According to Mr Olajide Abiola, a public affairs commentator, “the VAT increase does not adversely affect the common man as some have falsely peddled. Like it has been stated, it is a consumption tax and the greater benefit goes to the states. It is now left to us to either vote the right governors or hold them as accountable as we do the federal.”

Speaking on the proposed new VAT rate, Mr Omooba Sosanya, one of the founding fathers of the Association of National Accountants of Nigeria (ANAN), the second widely acclaimed national accounting body in the country, said, the new policy regime, is simply an eclectic approach to issues of national development.

In his own view, the federal government is simply shooting itself on the foot if it thinks that the N2.2 trillion being projected as VAT receipts in the proposed new rate would solve the problems confronting the country’s economy.

“The problem of taxation in Nigeria, VAT in particular is not a question of rate but has to do with the poor and inefficient tax administration. For instance, Canada, Saudi Arabia, and many other countries still charge 5 per cent VAT rate and they are doing well in terms of generating adequate revenue.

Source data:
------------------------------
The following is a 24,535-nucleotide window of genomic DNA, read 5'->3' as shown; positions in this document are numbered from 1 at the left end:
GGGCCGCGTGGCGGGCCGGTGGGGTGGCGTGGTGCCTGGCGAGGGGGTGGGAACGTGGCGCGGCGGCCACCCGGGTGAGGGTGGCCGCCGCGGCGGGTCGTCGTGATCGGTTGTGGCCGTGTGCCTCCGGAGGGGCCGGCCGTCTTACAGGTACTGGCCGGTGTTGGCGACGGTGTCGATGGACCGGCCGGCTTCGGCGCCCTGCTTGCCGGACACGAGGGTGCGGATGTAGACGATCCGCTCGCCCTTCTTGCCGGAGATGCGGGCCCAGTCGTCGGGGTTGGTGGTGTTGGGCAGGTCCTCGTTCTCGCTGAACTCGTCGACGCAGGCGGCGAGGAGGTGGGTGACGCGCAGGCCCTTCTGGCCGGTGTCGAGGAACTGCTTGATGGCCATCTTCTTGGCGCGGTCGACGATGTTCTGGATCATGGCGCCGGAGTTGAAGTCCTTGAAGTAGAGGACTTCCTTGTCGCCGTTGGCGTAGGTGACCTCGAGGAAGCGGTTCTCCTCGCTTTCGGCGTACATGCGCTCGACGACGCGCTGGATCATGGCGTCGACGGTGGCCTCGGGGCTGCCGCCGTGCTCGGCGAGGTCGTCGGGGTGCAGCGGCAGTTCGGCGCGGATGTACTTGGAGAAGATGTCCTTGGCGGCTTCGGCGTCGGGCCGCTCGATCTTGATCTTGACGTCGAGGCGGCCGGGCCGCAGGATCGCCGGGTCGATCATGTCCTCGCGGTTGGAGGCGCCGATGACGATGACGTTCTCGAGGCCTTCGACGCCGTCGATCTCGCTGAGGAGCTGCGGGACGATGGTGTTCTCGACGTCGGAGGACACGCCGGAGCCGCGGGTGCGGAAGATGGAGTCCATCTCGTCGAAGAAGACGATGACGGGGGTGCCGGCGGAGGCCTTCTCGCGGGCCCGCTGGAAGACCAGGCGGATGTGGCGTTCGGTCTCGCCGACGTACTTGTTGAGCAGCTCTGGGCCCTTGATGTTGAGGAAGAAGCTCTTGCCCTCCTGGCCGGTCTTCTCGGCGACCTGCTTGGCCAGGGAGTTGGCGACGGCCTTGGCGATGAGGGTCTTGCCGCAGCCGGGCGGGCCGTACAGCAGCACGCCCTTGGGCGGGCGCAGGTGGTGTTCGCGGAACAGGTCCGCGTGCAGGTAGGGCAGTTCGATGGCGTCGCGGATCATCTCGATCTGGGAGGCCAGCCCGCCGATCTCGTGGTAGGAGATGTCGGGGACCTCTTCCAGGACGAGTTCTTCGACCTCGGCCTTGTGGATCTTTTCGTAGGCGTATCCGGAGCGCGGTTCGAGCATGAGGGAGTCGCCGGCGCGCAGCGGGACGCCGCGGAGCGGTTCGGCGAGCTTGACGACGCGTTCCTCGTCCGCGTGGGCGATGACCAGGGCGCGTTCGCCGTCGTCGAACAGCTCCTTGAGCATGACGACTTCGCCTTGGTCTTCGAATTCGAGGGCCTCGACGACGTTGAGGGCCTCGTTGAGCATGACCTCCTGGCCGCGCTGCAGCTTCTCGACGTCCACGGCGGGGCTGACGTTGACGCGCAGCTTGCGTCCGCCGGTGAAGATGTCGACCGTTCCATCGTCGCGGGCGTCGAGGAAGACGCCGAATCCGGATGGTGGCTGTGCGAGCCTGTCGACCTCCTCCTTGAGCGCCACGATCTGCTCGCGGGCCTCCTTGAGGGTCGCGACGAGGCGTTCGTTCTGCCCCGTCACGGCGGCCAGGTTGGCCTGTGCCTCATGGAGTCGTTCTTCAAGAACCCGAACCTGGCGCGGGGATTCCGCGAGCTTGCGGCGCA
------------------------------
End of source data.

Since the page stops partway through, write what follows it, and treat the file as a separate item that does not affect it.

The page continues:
“In Nigeria, it is not a matter of rate. Tax administration in Nigeria is ineffective and inefficient and the administration is over whelming the Federal Inland Revenue Service (FIRS). What we need to generate more revenue through taxes, including VAT, is to bring more taxable persons who would be paying tax. The whole idea of allowing the FIRS alone to be collecting the VAT is counterproductive. We need to decentralise VAT collection, where by all the states would be able to administer the VAT so you can bring in more people into the tax net including the informant sector,” he said.

He said that if the VAT collection is decentralised, the country stands the chance to generate about N1trillion through VAT on a monthly basis and N12trillion annually.

Photo: Finance Minister, Mrs Zainab Ahmed